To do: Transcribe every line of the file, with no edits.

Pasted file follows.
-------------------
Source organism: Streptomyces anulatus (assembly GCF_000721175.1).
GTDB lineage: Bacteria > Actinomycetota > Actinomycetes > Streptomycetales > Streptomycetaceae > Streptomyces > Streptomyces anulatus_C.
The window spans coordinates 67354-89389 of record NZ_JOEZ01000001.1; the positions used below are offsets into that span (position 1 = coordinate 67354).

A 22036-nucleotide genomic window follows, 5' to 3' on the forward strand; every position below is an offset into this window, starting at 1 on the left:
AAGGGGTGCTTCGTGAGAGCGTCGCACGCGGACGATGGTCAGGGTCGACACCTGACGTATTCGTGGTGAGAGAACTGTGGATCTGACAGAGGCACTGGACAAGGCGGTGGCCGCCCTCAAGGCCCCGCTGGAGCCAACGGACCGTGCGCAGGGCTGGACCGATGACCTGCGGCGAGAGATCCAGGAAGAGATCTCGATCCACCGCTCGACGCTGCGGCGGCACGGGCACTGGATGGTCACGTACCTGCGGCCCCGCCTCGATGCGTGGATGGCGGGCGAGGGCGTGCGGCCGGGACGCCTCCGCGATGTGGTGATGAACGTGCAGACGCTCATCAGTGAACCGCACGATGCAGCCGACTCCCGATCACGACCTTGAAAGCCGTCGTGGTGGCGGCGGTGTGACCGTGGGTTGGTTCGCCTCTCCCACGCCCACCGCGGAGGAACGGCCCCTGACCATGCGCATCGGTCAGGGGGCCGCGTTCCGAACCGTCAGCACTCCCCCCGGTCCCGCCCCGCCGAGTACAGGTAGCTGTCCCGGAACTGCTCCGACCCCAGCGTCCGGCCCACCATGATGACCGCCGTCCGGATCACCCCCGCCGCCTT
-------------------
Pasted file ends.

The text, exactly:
Source organism: Streptomyces anulatus (assembly GCF_000721175.1).
GTDB lineage: Bacteria > Actinomycetota > Actinomycetes > Streptomycetales > Streptomycetaceae > Streptomyces > Streptomyces anulatus_C.
The window spans coordinates 67354-89389 of record NZ_JOEZ01000001.1; the positions used below are offsets into that span (position 1 = coordinate 67354).

A 22036-nucleotide genomic window follows, 5' to 3' on the forward strand; every position below is an offset into this window, starting at 1 on the left:
AAGGGGTGCTTCGTGAGAGCGTCGCACGCGGACGATGGTCAGGGTCGACACCTGACGTATTCGTGGTGAGAGAACTGTGGATCTGACAGAGGCACTGGACAAGGCGGTGGCCGCCCTCAAGGCCCCGCTGGAGCCAACGGACCGTGCGCAGGGCTGGACCGATGACCTGCGGCGAGAGATCCAGGAAGAGATCTCGATCCACCGCTCGACGCTGCGGCGGCACGGGCACTGGATGGTCACGTACCTGCGGCCCCGCCTCGATGCGTGGATGGCGGGCGAGGGCGTGCGGCCGGGACGCCTCCGCGATGTGGTGATGAACGTGCAGACGCTCATCAGTGAACCGCACGATGCAGCCGACTCCCGATCACGACCTTGAAAGCCGTCGTGGTGGCGGCGGTGTGACCGTGGGTTGGTTCGCCTCTCCCACGCCCACCGCGGAGGAACGGCCCCTGACCATGCGCATCGGTCAGGGGGCCGCGTTCCGAACCGTCAGCACTCCCCCCGGTCCCGCCCCGCCGAGTACAGGTAGCTGTCCCGGAACTGCTCCGACCCCAGCGTCCGGCCCACCATGATGACCGCCGTCCGGATCACCCCCGCCGCCTT